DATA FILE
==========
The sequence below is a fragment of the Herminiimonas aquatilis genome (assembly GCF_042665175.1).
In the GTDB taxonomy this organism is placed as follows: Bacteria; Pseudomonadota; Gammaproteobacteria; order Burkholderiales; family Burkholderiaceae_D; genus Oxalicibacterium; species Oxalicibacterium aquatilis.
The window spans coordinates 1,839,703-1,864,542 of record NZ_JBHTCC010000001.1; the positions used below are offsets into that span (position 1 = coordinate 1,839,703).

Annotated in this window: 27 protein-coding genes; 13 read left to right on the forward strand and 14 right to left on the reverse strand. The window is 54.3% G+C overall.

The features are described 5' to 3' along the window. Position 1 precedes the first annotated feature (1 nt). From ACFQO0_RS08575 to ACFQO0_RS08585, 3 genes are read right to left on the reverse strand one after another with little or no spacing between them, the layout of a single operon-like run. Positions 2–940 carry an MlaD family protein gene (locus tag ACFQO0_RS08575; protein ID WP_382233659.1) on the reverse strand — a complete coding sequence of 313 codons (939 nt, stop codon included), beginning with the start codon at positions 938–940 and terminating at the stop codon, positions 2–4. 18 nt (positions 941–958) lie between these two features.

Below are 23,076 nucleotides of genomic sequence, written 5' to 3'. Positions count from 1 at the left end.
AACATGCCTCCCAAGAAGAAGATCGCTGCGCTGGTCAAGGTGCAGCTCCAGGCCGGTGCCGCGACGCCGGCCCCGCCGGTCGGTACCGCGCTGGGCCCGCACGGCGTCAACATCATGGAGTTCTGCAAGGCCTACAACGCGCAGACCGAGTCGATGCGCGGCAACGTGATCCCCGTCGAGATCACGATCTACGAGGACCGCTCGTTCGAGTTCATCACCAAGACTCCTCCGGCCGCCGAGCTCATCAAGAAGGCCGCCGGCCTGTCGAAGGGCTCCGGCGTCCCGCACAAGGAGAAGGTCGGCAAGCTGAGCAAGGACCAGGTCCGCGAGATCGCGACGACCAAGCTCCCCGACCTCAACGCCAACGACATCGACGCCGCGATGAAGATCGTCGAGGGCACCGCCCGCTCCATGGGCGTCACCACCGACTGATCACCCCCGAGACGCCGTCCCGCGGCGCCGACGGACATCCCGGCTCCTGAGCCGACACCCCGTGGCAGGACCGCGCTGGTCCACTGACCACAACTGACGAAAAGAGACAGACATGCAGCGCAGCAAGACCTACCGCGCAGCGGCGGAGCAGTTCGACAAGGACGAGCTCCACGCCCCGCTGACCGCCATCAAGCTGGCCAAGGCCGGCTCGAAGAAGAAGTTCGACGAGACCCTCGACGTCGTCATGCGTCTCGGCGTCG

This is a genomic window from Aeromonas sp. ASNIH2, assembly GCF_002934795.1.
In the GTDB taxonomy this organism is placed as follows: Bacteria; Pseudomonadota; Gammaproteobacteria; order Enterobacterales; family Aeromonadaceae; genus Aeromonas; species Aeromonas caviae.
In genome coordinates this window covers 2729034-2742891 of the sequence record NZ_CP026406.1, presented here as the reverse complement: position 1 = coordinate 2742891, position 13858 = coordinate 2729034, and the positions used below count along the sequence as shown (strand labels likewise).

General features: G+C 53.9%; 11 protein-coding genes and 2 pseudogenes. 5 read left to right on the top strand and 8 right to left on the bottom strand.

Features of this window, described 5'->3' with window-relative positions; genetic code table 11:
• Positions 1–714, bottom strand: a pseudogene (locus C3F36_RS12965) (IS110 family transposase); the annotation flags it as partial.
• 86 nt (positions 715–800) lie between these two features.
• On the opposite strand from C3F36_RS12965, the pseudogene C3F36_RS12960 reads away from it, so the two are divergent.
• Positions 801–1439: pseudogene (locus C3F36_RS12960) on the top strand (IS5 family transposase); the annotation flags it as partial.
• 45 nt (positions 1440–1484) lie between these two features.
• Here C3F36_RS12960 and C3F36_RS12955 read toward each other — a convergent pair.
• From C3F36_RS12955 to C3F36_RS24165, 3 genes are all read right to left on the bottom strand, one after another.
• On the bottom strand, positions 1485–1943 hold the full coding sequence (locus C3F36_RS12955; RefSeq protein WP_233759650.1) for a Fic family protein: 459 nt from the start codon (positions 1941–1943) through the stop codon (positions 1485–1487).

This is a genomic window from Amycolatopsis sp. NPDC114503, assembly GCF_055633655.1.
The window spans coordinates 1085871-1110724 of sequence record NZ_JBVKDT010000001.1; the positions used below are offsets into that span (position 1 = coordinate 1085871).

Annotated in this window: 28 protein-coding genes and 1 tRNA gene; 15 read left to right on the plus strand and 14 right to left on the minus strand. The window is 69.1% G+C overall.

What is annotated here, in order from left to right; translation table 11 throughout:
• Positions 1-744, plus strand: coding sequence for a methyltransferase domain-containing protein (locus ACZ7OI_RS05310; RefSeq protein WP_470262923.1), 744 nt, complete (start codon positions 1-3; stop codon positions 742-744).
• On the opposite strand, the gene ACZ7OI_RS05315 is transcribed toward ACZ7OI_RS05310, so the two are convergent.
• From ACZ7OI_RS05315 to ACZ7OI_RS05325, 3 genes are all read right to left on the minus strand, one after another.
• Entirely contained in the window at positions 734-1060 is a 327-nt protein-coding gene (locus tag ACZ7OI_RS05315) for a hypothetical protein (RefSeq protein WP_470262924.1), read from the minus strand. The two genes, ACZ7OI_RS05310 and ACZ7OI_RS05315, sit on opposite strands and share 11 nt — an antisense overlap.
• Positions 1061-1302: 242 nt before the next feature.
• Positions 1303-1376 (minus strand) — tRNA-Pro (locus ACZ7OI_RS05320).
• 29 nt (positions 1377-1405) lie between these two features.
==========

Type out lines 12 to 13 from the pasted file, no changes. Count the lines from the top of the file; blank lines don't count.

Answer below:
Features of this window, described 5'->3' with window-relative positions; genetic code table 11:
• Positions 1–714, bottom strand: a pseudogene (locus C3F36_RS12965) (IS110 family transposase); the annotation flags it as partial.